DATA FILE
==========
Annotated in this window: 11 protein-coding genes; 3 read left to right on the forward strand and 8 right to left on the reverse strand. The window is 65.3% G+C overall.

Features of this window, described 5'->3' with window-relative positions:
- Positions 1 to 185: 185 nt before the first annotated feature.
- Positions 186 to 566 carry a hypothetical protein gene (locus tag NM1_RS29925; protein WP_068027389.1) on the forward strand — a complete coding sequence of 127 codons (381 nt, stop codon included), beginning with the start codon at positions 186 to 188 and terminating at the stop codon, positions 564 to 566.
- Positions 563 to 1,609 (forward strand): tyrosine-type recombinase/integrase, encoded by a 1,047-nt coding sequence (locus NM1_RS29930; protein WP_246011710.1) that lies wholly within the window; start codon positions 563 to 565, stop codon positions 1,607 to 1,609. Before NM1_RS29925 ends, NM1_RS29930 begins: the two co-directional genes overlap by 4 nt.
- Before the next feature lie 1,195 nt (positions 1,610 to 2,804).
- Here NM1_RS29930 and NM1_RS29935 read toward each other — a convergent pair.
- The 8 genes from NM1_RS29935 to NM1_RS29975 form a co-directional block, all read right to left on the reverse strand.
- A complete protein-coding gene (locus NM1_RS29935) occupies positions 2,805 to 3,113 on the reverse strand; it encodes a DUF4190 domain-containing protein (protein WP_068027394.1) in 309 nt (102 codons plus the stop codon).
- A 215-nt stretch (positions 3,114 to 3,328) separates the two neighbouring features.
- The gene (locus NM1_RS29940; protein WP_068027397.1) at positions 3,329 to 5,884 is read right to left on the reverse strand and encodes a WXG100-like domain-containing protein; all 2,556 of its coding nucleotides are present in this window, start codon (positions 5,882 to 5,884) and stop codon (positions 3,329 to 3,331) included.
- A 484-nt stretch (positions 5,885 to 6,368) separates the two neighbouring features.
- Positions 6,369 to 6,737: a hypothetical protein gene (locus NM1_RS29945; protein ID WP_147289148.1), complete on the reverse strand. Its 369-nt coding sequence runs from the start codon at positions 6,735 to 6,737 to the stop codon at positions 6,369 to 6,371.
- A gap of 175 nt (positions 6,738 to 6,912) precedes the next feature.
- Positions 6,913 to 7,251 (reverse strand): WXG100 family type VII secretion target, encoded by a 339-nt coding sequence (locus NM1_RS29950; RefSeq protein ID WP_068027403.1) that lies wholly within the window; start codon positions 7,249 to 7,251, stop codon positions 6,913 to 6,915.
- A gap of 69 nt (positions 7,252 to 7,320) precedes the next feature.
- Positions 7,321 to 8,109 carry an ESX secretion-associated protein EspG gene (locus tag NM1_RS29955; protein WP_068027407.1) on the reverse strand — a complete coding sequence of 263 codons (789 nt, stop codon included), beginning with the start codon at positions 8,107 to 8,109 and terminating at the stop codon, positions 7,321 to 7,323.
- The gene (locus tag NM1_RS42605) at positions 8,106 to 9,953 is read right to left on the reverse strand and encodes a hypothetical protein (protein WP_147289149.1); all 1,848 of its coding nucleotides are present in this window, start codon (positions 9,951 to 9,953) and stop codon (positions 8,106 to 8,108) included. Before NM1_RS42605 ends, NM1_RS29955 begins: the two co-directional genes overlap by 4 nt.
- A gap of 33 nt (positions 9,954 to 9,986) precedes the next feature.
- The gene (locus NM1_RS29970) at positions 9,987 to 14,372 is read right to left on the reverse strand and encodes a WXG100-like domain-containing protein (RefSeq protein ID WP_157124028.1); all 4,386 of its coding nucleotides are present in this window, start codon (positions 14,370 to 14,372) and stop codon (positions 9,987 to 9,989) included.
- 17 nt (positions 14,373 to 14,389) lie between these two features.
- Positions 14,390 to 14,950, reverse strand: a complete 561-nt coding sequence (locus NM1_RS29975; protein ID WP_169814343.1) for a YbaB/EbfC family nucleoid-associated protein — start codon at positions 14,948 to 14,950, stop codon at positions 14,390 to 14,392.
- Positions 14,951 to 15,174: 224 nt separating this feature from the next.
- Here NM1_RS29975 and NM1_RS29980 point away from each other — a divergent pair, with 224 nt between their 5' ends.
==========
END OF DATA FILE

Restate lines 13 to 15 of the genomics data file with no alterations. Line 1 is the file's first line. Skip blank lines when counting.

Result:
- Positions 6,369 to 6,737: a hypothetical protein gene (locus NM1_RS29945; protein ID WP_147289148.1), complete on the reverse strand. Its 369-nt coding sequence runs from the start codon at positions 6,735 to 6,737 to the stop codon at positions 6,369 to 6,371.
- A gap of 175 nt (positions 6,738 to 6,912) precedes the next feature.
- Positions 6,913 to 7,251 (reverse strand): WXG100 family type VII secretion target, encoded by a 339-nt coding sequence (locus NM1_RS29950; RefSeq protein ID WP_068027403.1) that lies wholly within the window; start codon positions 7,249 to 7,251, stop codon positions 6,913 to 6,915.